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Machine-learning based brain age estimation in major depression showing no evidence of accelerated aging

Published on Aug 1, 2019in Psychiatry Research-neuroimaging2.208
· DOI :10.1016/j.pscychresns.2019.06.001
Bianca Besteher4
Estimated H-index: 4
,
Christian Gaser61
Estimated H-index: 61
,
Igor Nenadic25
Estimated H-index: 25
(University of Marburg)
Source
Abstract
Abstract Molecular biological findings indicate that affective disorders are associated with processes akin to accelerated aging of the brain. The use of the BrainAGE (brain age estimation gap) framework allows machine-learning based detection of a gap between age estimated from high-resolution MRI scans an chronological age, and thus an indicator of systems-level accelerated aging. We analysed 3T high-resolution structural MRI scans in 38 major depression patients (without co-morbid axis I or II disorders) and 40 healthy controls using the BrainAGE method to test the hypothesis of accelerated aging in (non-psychotic) major depression. We found no significant difference (or trend) for elevated BrainAGE in this pilot sample. Unlike previous findings in schizophrenia (and partially bipolar disorder), unipolar depression per se does not seem to be associated with accelerated aging patterns across the brain. However, given the limitations of the sample, further study is needed to test for effects in subgroups with comorbidities, as well as longitudinal designs.
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References29
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#1Tomas Hajek (Dal: Dalhousie University)H-Index: 30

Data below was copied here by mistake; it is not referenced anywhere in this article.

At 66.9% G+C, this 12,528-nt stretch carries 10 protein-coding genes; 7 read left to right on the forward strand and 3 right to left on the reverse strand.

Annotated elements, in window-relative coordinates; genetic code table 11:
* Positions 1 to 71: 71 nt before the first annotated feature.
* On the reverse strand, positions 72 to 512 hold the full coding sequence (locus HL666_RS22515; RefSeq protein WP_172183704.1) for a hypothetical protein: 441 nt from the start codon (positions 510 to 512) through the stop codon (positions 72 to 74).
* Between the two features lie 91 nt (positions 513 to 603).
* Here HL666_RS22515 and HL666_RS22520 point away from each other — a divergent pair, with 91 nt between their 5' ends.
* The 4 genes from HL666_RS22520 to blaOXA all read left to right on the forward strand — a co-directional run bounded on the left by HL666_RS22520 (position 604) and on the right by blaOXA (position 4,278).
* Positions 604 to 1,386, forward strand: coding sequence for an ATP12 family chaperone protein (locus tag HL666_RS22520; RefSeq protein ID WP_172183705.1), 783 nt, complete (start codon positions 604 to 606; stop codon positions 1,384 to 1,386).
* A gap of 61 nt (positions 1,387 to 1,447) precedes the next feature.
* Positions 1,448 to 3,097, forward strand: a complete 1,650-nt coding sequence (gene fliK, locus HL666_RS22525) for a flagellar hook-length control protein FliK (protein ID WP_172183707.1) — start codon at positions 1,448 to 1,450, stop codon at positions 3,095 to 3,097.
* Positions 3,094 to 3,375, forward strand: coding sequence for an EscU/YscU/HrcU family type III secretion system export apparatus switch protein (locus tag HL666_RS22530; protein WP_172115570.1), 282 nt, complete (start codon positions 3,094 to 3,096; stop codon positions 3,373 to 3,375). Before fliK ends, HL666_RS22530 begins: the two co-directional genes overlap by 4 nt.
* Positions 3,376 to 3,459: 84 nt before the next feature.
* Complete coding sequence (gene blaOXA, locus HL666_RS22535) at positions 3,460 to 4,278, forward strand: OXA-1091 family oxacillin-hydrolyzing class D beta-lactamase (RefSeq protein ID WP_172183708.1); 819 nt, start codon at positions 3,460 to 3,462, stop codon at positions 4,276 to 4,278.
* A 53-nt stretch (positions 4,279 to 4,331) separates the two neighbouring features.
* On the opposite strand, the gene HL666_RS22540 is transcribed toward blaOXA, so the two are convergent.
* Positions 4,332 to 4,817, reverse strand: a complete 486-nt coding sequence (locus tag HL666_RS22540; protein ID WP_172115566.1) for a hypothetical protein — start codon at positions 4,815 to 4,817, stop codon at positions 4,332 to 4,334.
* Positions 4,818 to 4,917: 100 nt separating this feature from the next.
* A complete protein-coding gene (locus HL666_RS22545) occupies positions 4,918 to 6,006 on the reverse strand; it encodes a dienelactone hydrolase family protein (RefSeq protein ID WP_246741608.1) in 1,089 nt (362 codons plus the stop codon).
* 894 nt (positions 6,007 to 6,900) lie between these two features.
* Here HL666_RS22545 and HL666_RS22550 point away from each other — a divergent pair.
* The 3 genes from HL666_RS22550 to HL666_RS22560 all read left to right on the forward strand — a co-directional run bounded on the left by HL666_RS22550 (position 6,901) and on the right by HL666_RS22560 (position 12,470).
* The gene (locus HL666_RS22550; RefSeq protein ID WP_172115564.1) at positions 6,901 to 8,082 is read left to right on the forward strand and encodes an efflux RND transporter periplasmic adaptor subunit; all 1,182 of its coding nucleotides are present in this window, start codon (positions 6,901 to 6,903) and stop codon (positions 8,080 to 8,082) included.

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Abstract Prior studies have reported significant cross-sectional associations between depression or anxiety and shorter telomere lengths, but the temporality of associations is uncertain. Little is known regarding whether shorter telomere length is related to increased risk of developing depression or anxiety. In this study, using the genetic tool of polygenic risk score (PRS), we evaluated the association between genetic predisposition to shorter telomere length and the risks of lifetime clinic...
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Abstract Negative fateful life events (FLEs) such as interpersonal conflict, death in the family, financial hardship, and serious medical emergencies can act as allostatic stressors that accelerate biological aging. However, the relationship between FLEs and neuroanatomical aging is not well understood. We examined 359 men (mean age 62 years) participating in the Vietnam Era twin study of aging (VETSA) to determine whether negative midlife FLEs are associated with advanced brain aging after cont...
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Major depressive disorder (MDD) is associated with an increased risk of brain atrophy, aging-related diseases, and mortality. We examined potential advanced brain aging in adult MDD patients, and whether this process is associated with clinical characteristics in a large multicenter international dataset. We performed a mega-analysis by pooling brain measures derived from T1-weighted MRI scans from 19 samples worldwide. Healthy brain aging was estimated by predicting chronological age (18–75 yea...
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#1Igor Nenadic (University of Marburg)H-Index: 23
Bildgebende Verfahren sind zentrale Methoden zur Erforschung dysfunktionaler neuronaler Netzwerke bei Schizophrenie. Die vorliegende Ubersichtsarbeit stellt aktuelle Befunde zur Storung neuronaler Netzwerke auf struktureller und funktioneller Ebene dar und fasst aktuelle Entwicklungen zusammen. Neben grosen multizentrischen Analysen haben vor allem methodische Neuerungen, z. B. die Magnetresonanz(MR)-Morphometrie, zu einem Erkenntnisgewinn der Differenzierung fruher vs. spater struktureller Alte...
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